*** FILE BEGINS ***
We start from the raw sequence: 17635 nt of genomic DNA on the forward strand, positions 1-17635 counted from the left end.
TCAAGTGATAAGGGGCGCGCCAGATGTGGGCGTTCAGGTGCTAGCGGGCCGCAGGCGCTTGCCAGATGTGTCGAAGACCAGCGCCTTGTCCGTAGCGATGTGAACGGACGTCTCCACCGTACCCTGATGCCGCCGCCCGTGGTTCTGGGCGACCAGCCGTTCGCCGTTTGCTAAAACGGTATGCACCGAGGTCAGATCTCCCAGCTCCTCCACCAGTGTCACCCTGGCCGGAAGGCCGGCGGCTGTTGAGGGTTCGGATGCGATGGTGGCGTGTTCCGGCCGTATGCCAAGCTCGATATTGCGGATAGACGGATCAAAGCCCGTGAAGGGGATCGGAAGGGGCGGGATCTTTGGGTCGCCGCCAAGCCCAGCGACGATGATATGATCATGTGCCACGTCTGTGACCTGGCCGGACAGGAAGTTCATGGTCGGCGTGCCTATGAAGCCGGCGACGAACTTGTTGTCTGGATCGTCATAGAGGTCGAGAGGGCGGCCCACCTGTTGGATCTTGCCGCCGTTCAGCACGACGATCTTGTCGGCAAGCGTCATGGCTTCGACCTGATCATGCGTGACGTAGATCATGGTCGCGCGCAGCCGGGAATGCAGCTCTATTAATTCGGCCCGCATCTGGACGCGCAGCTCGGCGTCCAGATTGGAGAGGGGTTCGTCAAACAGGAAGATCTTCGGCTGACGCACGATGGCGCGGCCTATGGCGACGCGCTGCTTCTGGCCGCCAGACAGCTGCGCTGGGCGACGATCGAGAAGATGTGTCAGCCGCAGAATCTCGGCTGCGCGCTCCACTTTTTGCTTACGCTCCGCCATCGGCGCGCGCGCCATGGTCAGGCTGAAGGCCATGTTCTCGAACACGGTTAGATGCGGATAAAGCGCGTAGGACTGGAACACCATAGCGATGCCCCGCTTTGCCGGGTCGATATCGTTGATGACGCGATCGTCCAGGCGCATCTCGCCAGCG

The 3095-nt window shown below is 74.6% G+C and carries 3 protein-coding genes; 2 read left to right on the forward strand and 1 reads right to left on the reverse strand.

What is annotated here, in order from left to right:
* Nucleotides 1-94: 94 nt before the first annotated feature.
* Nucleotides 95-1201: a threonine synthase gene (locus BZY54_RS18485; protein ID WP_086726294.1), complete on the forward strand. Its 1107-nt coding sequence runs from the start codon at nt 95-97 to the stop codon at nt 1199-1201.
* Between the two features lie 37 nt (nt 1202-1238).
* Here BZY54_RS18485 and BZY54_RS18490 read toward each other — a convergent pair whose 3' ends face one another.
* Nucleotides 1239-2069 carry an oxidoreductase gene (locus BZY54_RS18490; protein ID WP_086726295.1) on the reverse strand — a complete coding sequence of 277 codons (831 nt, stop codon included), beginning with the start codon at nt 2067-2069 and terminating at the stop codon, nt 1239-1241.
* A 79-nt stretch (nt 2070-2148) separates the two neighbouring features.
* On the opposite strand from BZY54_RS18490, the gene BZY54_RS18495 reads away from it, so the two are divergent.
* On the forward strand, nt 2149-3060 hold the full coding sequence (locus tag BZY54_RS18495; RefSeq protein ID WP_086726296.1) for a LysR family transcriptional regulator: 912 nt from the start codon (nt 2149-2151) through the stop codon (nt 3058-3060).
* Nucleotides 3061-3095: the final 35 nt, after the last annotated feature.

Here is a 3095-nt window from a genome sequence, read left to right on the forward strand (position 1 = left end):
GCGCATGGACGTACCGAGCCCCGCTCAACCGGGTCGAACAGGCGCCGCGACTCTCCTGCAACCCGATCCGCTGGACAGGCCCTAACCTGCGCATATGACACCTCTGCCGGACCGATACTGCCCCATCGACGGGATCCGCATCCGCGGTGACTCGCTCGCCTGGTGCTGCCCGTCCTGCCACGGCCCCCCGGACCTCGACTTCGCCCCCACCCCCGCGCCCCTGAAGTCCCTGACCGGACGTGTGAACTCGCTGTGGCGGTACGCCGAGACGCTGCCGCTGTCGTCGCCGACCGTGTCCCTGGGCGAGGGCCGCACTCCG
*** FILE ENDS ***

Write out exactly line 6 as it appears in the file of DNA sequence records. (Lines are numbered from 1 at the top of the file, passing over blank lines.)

* Nucleotides 95-1201: a threonine synthase gene (locus BZY54_RS18485; protein ID WP_086726294.1), complete on the forward strand. Its 1107-nt coding sequence runs from the start codon at nt 95-97 to the stop codon at nt 1199-1201.